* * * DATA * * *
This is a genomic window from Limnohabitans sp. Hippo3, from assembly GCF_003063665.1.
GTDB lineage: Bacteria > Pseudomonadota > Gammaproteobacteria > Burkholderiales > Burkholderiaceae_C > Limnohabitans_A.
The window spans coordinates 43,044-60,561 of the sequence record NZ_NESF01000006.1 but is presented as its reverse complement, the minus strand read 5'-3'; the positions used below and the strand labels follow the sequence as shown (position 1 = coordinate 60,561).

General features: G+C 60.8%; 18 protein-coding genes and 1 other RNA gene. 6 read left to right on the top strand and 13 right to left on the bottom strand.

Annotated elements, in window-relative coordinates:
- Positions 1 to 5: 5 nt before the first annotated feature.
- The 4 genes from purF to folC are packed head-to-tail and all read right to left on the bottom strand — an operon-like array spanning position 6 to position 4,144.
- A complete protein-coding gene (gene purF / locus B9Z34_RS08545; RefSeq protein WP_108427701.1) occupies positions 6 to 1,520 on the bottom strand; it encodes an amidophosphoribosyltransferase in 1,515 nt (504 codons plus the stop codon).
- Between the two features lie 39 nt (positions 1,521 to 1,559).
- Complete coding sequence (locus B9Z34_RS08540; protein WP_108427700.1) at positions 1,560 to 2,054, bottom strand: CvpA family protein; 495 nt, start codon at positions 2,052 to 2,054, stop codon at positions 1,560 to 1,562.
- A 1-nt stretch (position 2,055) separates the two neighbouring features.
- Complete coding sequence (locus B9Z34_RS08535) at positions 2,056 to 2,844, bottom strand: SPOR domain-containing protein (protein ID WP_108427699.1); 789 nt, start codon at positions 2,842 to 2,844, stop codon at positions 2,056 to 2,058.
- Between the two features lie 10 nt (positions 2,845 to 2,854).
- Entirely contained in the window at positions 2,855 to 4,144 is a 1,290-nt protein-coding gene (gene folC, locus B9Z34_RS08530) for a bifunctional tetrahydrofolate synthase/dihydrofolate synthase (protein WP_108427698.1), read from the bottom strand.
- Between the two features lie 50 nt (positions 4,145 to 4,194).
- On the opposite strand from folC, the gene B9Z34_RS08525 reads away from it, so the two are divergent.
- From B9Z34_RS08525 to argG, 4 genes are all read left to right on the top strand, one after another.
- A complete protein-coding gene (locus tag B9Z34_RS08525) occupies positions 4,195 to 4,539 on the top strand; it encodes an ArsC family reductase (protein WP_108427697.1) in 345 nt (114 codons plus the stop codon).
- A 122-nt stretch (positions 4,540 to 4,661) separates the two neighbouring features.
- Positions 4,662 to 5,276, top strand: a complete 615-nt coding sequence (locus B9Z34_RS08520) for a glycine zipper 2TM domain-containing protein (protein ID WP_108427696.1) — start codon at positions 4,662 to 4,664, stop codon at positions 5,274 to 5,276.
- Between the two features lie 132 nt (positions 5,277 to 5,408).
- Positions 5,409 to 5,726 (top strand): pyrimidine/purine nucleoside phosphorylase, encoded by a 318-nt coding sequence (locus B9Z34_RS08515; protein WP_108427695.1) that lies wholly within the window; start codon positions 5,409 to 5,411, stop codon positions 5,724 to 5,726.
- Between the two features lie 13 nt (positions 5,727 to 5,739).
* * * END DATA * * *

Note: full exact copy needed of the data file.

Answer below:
This is a genomic window from Limnohabitans sp. Hippo3, from assembly GCF_003063665.1.
GTDB lineage: Bacteria > Pseudomonadota > Gammaproteobacteria > Burkholderiales > Burkholderiaceae_C > Limnohabitans_A.
The window spans coordinates 43,044-60,561 of the sequence record NZ_NESF01000006.1 but is presented as its reverse complement, the minus strand read 5'-3'; the positions used below and the strand labels follow the sequence as shown (position 1 = coordinate 60,561).

General features: G+C 60.8%; 18 protein-coding genes and 1 other RNA gene. 6 read left to right on the top strand and 13 right to left on the bottom strand.

Annotated elements, in window-relative coordinates:
- Positions 1 to 5: 5 nt before the first annotated feature.
- The 4 genes from purF to folC are packed head-to-tail and all read right to left on the bottom strand — an operon-like array spanning position 6 to position 4,144.
- A complete protein-coding gene (gene purF / locus B9Z34_RS08545; RefSeq protein WP_108427701.1) occupies positions 6 to 1,520 on the bottom strand; it encodes an amidophosphoribosyltransferase in 1,515 nt (504 codons plus the stop codon).
- Between the two features lie 39 nt (positions 1,521 to 1,559).
- Complete coding sequence (locus B9Z34_RS08540; protein WP_108427700.1) at positions 1,560 to 2,054, bottom strand: CvpA family protein; 495 nt, start codon at positions 2,052 to 2,054, stop codon at positions 1,560 to 1,562.
- A 1-nt stretch (position 2,055) separates the two neighbouring features.
- Complete coding sequence (locus B9Z34_RS08535) at positions 2,056 to 2,844, bottom strand: SPOR domain-containing protein (protein ID WP_108427699.1); 789 nt, start codon at positions 2,842 to 2,844, stop codon at positions 2,056 to 2,058.
- Between the two features lie 10 nt (positions 2,845 to 2,854).
- Entirely contained in the window at positions 2,855 to 4,144 is a 1,290-nt protein-coding gene (gene folC, locus B9Z34_RS08530) for a bifunctional tetrahydrofolate synthase/dihydrofolate synthase (protein WP_108427698.1), read from the bottom strand.
- Between the two features lie 50 nt (positions 4,145 to 4,194).
- On the opposite strand from folC, the gene B9Z34_RS08525 reads away from it, so the two are divergent.
- From B9Z34_RS08525 to argG, 4 genes are all read left to right on the top strand, one after another.
- A complete protein-coding gene (locus tag B9Z34_RS08525) occupies positions 4,195 to 4,539 on the top strand; it encodes an ArsC family reductase (protein WP_108427697.1) in 345 nt (114 codons plus the stop codon).
- A 122-nt stretch (positions 4,540 to 4,661) separates the two neighbouring features.
- Positions 4,662 to 5,276, top strand: a complete 615-nt coding sequence (locus B9Z34_RS08520) for a glycine zipper 2TM domain-containing protein (protein ID WP_108427696.1) — start codon at positions 4,662 to 4,664, stop codon at positions 5,274 to 5,276.
- Between the two features lie 132 nt (positions 5,277 to 5,408).
- Positions 5,409 to 5,726 (top strand): pyrimidine/purine nucleoside phosphorylase, encoded by a 318-nt coding sequence (locus B9Z34_RS08515; protein WP_108427695.1) that lies wholly within the window; start codon positions 5,409 to 5,411, stop codon positions 5,724 to 5,726.
- Between the two features lie 13 nt (positions 5,727 to 5,739).